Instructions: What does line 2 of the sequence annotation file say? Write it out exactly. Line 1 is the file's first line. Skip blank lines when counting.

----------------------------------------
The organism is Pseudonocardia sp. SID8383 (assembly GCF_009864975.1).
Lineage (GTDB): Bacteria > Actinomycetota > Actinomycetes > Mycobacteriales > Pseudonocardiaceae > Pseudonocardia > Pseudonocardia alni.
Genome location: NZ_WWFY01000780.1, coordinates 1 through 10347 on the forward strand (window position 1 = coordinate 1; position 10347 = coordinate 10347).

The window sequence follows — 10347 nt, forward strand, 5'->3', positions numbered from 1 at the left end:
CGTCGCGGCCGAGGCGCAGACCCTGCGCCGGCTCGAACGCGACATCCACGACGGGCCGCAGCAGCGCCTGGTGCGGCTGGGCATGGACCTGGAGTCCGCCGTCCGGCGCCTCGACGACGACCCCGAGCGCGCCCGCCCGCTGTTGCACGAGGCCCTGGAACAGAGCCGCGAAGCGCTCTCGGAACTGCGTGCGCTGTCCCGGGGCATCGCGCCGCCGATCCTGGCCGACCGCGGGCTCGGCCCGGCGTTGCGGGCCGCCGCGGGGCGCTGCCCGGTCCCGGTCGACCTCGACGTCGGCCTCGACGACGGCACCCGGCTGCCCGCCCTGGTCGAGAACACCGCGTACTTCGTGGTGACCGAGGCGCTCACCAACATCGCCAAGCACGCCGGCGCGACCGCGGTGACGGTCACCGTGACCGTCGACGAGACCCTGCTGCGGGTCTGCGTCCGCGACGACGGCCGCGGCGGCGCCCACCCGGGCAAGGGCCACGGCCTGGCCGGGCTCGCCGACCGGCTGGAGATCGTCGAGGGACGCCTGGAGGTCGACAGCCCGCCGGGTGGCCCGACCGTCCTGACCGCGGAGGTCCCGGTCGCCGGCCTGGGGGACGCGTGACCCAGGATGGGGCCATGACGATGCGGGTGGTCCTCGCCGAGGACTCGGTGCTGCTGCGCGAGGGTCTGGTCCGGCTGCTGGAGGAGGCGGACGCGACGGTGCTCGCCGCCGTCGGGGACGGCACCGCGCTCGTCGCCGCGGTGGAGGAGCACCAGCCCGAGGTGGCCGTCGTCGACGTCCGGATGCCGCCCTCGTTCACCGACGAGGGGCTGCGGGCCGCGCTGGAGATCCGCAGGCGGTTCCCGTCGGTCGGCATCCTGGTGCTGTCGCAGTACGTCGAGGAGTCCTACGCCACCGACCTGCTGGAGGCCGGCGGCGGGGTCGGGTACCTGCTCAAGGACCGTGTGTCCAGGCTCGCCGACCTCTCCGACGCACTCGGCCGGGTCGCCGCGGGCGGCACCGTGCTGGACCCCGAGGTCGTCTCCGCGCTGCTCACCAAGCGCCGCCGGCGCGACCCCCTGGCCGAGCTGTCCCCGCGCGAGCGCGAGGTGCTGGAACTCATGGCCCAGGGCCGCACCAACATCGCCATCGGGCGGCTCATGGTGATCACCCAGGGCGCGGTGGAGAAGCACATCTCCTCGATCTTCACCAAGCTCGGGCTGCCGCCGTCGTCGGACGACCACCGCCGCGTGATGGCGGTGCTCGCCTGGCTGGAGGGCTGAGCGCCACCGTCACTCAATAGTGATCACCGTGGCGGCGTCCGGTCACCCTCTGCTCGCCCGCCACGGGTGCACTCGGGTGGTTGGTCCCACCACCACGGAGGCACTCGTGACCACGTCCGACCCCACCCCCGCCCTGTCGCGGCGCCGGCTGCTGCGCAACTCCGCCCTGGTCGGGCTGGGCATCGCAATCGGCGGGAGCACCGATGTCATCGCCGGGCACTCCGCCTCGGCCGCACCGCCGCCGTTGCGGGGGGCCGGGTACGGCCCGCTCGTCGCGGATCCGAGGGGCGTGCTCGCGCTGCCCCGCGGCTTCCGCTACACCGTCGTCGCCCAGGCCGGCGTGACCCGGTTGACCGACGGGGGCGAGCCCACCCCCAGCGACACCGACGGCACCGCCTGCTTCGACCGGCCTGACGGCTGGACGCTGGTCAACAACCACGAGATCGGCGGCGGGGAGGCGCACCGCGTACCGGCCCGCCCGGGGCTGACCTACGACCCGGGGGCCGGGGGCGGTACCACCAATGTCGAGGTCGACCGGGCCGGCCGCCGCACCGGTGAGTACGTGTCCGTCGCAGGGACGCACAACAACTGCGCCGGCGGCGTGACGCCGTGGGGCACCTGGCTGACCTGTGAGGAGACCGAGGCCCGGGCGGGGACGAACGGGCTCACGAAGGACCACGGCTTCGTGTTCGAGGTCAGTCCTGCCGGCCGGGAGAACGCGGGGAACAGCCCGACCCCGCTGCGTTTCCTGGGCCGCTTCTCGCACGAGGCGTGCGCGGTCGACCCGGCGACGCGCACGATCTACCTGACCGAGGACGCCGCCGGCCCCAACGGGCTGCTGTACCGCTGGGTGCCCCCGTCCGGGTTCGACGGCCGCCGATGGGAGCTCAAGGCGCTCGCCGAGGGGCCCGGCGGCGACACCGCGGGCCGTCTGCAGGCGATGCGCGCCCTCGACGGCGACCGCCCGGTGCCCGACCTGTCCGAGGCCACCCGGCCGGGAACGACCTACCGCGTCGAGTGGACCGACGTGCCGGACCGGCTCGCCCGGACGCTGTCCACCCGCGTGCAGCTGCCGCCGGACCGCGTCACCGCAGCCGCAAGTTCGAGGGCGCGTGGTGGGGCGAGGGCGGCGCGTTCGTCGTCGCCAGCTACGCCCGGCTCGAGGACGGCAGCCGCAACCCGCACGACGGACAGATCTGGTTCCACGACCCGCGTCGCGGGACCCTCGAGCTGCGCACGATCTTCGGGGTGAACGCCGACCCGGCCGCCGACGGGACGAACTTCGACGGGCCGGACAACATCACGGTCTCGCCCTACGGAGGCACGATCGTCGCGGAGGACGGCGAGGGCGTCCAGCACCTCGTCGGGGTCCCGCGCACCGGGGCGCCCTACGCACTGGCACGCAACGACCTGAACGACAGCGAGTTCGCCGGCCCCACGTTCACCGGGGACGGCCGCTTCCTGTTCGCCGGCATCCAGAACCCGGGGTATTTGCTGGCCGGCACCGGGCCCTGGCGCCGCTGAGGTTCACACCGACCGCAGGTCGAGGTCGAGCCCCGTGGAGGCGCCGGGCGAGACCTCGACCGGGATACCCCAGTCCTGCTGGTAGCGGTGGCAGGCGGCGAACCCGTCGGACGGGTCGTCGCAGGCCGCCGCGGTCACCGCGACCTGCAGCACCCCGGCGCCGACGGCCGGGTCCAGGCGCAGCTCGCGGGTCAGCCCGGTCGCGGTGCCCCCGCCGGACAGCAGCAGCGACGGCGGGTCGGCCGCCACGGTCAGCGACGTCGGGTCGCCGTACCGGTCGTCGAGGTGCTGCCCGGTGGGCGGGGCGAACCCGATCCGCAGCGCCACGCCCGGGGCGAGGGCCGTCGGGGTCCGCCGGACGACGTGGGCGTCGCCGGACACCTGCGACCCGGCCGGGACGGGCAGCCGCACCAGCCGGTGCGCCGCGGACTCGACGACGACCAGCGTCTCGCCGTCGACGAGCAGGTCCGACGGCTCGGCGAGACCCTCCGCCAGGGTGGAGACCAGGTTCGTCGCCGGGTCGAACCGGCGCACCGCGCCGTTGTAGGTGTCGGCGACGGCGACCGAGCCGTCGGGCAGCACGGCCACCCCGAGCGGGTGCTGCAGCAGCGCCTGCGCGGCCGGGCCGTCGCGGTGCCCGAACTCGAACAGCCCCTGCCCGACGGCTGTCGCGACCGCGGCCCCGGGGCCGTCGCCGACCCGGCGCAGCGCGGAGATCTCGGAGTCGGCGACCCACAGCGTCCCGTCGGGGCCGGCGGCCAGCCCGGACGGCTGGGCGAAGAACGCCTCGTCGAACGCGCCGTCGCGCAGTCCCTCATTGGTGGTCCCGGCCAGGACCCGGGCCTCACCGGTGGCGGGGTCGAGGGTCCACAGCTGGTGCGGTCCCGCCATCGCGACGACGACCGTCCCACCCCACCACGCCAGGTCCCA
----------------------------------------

Lineage (GTDB): Bacteria > Actinomycetota > Actinomycetes > Mycobacteriales > Pseudonocardiaceae > Pseudonocardia > Pseudonocardia alni.